Without a doubt, the Engineered Garments Workshirt is my favorite item in my wardrobe. A modern reproduction of a Big Yank Workshirt done up by Daiki Suzuki for Engineered Garments. The Workshirt has been a staple in the Engineered Garments line since Spring of 2000 and gets done up in different fabrics season to season. The construction that goes into these shirts assures they’ll stand the test of time. And with the amazing fabrics EG uses, they’ll just get better after every wear.
What makes them awesome:
- The collar has reinforced stitching to make give it more substance so that it keeps it shape.
- Almost every seam on a Engineered Garments Workshirt is triple stitched to ensure it can stand plenty of abuse.
- The elbows are reinforced with another layer of cotton internally to hold up against wear & tear.
- The shoulder and back yoke are both reinforced with another layer of fabric.
- Twill taped placket.
- Gussets at the hem.
- Bar-tacks at stress points
There’s just some brands that work so well together, and Post Overalls and Engineered Garments always works. I think it’s more so the sizing matching up properly since both Daiki and Takeshi design their garments rather unfitting. Since I’ve been back from New York I just can’t go two days without throwing the Post vest on. I’m giving my Tellasons a breather and starting to break in these Rogue Territory Stantons, done up in 15oz Cone Mills red-line denim.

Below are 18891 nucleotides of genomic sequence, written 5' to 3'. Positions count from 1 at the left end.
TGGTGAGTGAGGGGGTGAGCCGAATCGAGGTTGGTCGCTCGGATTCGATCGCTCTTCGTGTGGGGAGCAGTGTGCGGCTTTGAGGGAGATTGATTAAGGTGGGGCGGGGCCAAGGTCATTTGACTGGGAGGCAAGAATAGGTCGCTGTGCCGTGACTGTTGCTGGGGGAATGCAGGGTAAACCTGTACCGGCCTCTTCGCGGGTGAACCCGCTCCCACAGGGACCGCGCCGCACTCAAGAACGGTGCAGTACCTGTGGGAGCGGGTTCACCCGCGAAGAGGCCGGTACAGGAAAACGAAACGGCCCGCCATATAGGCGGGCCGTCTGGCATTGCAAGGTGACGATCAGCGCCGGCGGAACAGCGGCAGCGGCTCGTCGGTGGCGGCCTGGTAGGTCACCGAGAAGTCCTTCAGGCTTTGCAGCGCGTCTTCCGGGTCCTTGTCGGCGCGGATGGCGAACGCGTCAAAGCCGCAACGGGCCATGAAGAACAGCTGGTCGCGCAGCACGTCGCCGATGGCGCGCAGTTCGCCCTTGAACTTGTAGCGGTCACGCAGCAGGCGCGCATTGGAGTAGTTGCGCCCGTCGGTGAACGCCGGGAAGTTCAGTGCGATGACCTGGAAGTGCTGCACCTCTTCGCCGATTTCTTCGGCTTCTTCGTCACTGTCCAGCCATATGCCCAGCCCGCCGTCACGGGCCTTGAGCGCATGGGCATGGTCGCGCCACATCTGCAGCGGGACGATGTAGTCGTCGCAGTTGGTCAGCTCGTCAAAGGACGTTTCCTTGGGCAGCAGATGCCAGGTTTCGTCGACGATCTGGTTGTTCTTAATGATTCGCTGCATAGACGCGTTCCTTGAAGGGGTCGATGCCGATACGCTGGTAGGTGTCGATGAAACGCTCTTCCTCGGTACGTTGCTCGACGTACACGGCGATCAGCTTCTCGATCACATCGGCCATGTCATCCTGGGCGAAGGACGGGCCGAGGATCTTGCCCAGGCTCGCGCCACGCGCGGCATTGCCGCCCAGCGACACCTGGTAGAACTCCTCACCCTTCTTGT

So, it’s pretty obvious that this Engineered Garments work shirt is my go-to, especially this chambray one. Extremely wearable and simple. I seem to always be wearing it on the days I decide to snap some photos for the blog. But seriously, best shirt ever. You will get your money worth and then some. Wash after wash, it just gets better and better. The jacket is a few seasons old, but one of my favorite Woolrich Woolen Pieces that I’ve wanted to track down and finally found for a steal. The fabric on it is a coated ripstop, that is awesome for two reasons: it’s water proof, and it takes on some really great wear patterns due to the rigidness of it. I really dig the stitching on the collar. The reason behind it is to keep the collar sturdy and allow you to flip it up for years to come. The pants are Engineered Garments, and the boots are my Red Wing 8881′s that have finally made it past the break-in period. I’m just noticing how much I’ve been into olive drab lately… but that’s another story. This whole full frame thing is new, and I’m trying my best to get used to it.
Alright, time to switch it up a bit. I wanted the photos of me actually wearing stuff to be more detailed, so I’ll be going in that direction from this day forward. Details are so important, and my aesthetic is based primarily off of them, functionality, and just being comfortable.
Hat: Ebbets Field (New color way in the works)
Jacket: Woolrich Woolen Mills (Daiki Era) Khaki Poplin Parka
Shirt: Engineered Garments Chambray Work Shirt
Pants: Rogue Territory Indigo Work Trousers
Shoes: New Balance 992
Bag: Filson Zipper Tote